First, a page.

One relationship we should discount right away is illustration. If we are going to take the conversation between the arts and Christianity seriously, we have to move beyond thinking about the arts as mere illustrative tools for theological reality. Even though Christians are really good at “finding God at the movies” and other methods of mining the arts for truth, I believe that the arts have more to offer than this.

Keep reading...

The Glen Workshop // Acts of Attention: Art as Discovery

The Glen Workshop is a unique opportunity offered by Image. Pick up a brochure from the bulletin boards above the student folders or next to the student lounge, or get more info below.


The Glen Workshop 2011

Writing classes. Art classes. A seminar on arts and aesthetics. A retreat option. The Glen Workshop combines an intensive learning experience with a lively festival of the arts.

Glen East, in its first year, will be held in the Pioneer Valley, one of New England’s most beautiful and intellectually vibrant spots, home to some of the country’s oldest renowned colleges and known for the natural beauty of the Connecticut River and rolling green terrain.

Glen West, celebrating seventeen years, takes place in the stark, dramatic beauty of the Sangre de Cristo mountains and within easy reach of the rich cultural, artistic, and spiritual traditions of northern New Mexico.

More info

Tuesday, February 8, 2011

At Night, Protest Gives Way to Poetry // Poetry and Performances in Tahrir Square

Full article here // Excerpt below

By Anthony Shadid

It was a few minutes after midnight on Sunday, when an unaccustomed rain washed Cairo’s somnolent streets, as Ahmed Abdel-Moneim walked with friends across a bridge that was a passageway to a parallel capital in Tahrir Square, an idea as much as a place.

“My vision goes a lot farther than what my eyes can see,” he said.

Egypt’s revolution is a contest of ultimatums — chaos and revolution, freedom and submission — but its arena of Tahrir Square becomes quieter at night, the cacophony of rebellion giving way to a stage of poetry, performance and politics.

Keep reading...

Monday, February 7, 2011

Call for Submissions // 2011 Juried Arts Exhibit: "Places of Redemption"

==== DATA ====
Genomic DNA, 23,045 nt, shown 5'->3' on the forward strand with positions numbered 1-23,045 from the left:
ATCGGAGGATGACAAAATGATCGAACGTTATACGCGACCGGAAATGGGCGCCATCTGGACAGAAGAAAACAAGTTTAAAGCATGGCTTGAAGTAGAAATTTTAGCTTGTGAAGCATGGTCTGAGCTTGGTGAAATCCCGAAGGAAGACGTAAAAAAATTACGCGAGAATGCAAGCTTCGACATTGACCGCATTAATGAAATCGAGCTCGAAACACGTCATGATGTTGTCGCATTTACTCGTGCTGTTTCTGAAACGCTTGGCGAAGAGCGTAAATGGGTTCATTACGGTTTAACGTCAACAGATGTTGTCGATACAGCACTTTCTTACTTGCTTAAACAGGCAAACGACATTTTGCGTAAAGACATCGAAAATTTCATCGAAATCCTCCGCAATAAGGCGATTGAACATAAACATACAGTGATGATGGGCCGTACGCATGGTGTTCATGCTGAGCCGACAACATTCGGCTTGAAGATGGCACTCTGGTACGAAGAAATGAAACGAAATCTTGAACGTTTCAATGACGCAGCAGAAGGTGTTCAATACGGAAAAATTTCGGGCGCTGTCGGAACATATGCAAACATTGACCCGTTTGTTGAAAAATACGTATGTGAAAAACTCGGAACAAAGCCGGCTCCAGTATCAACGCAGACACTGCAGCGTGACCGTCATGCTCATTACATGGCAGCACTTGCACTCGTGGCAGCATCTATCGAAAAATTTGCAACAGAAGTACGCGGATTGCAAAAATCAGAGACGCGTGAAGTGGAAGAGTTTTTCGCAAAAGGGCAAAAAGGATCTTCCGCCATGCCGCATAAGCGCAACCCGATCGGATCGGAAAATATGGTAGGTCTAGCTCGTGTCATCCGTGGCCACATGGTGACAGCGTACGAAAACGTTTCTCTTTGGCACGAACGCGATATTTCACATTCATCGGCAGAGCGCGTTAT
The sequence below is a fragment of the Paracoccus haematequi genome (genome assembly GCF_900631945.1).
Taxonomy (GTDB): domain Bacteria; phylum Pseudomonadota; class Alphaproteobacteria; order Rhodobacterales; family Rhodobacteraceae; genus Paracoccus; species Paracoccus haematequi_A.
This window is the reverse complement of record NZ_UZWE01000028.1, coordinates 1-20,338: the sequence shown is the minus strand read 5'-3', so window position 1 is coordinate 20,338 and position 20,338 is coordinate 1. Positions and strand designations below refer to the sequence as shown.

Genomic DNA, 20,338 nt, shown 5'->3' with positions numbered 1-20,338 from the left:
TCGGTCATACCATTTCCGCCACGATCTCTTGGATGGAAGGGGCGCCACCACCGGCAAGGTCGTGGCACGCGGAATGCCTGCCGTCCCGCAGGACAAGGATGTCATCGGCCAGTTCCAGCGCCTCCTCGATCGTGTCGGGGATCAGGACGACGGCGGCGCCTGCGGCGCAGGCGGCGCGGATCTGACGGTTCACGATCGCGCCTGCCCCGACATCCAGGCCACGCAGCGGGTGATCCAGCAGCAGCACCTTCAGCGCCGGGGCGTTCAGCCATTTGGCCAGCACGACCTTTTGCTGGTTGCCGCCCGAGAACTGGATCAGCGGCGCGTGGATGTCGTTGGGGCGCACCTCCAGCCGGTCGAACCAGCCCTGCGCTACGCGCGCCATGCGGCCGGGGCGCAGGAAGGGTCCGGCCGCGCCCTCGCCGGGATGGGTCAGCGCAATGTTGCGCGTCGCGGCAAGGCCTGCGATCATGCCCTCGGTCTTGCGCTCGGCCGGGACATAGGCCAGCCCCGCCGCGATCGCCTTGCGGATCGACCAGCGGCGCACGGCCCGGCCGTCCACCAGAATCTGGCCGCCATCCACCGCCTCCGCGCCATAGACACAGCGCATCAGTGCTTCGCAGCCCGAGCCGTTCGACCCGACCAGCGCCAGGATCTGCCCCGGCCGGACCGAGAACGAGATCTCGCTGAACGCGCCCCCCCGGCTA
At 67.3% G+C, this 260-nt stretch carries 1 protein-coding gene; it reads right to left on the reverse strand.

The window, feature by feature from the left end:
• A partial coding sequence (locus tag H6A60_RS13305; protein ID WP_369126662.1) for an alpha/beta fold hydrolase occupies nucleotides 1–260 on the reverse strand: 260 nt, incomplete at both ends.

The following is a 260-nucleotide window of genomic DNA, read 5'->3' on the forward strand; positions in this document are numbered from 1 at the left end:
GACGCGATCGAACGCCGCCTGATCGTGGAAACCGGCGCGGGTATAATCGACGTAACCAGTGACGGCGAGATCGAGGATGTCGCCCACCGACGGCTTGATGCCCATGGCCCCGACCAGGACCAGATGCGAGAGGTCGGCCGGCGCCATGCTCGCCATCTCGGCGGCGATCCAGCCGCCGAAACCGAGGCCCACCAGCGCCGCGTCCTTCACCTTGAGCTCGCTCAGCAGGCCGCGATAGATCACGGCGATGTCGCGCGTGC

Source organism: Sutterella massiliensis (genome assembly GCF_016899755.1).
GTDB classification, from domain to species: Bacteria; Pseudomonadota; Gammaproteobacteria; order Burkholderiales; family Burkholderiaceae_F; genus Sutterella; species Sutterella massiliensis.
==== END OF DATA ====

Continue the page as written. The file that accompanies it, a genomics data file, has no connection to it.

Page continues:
Submissions for the 2011 Juried Arts Exhibit will be accepted March 16-18, 2011. Guidelines and submission forms will be available in a folder above the student mailboxes or as downloadable PDFs from the New Creation website (click here).

Wednesday, February 2, 2011

Google Takes Street View Into Art Museums // Art Project Preview

Full article here // Excerpt below

By Nick Bilton

Now that Google has conquered a majority of the earth’s major streets with its Google Street View project, the company is starting to move inside. It’s creating the Google Art Project, a virtual equivalent of 17 major art museums, including the Metropolitan Museum of Art and Museum of Modern Art in New York, the Tate Britain and National Gallery in London, and the Van Gogh Museum in Amsterdam, among many others.

Keep reading...

Sing Praises to God // Charles Pettee & FolkPsalm on Faith & Leadership

Full article here // Excerpt below

Musician Charles Pettee was reading a psalm one day when it occurred to him: This is a song! He began writing music based on Scripture and founded FolkPsalm, a band with a changing set of members ranging from Pettee performing solo to a full seven-piece band. Pettee hopes to make the ancient texts -- and their expression of God’s grace -- more accessible to audiences.

Keep reading...


For those of you who were present when Charles and the group led worship in Goodson Chapel on January 19--or if you have seen or heard of FolkPsalm in other settings--what do you think of this project? Did you know that Charles often works with Duke Divinity professor Ellen Davis on texts for his songwriting? -- Sarah

Does One Need Sight to Grasp the World? // Brian Friel's 'Molly Sweeney' at Irish Rep (and Ken Medema)

Full article here // Excerpt below

By Ken Jaworowski

It takes two hours to watch “Molly Sweeney” at the Irish Repertory Theater. But you’ll spend much more time thinking about it afterward. A deeply moving meditation on hope, change and despair, it’s a compelling piece of theater, one in which the ending applause is only the beginning of the play’s effects.

Molly, who has been blind almost since birth, starts off by recounting her life, one blessed with friends and a recent marriage. Her ever-enthusiastic husband, Frank, embarks on a plan to restore her sight and seeks out Mr. Rice, a once-promising eye surgeon who has gone into near-seclusion. “What has she to lose?” Mr. Rice asks as
he agrees to operate on her. That question will haunt them all.

Keep reading...


Sidebar: This past weekend at the Calvin
Symposium on Worship, I was blessed to be in a worship service and a songwriting workshop led by Ken Medema. Though blind from birth, Ken is one of the most effective songwriters and worship leaders I have come across. I encourage you to check out his work, and to consider this question: how do you think the lack of one of the five senses might hinder--or enhance--one's appreciation and/or creation of art and beauty?
-- Sarah

Tuesday, February 1, 2011

Lee Smith: A lifetime of paying attention | Faith & Leadership

See my latest interview with one of the iconic Southern writers of our time:

Lee Smith: A lifetime of paying attention | Faith & Leadership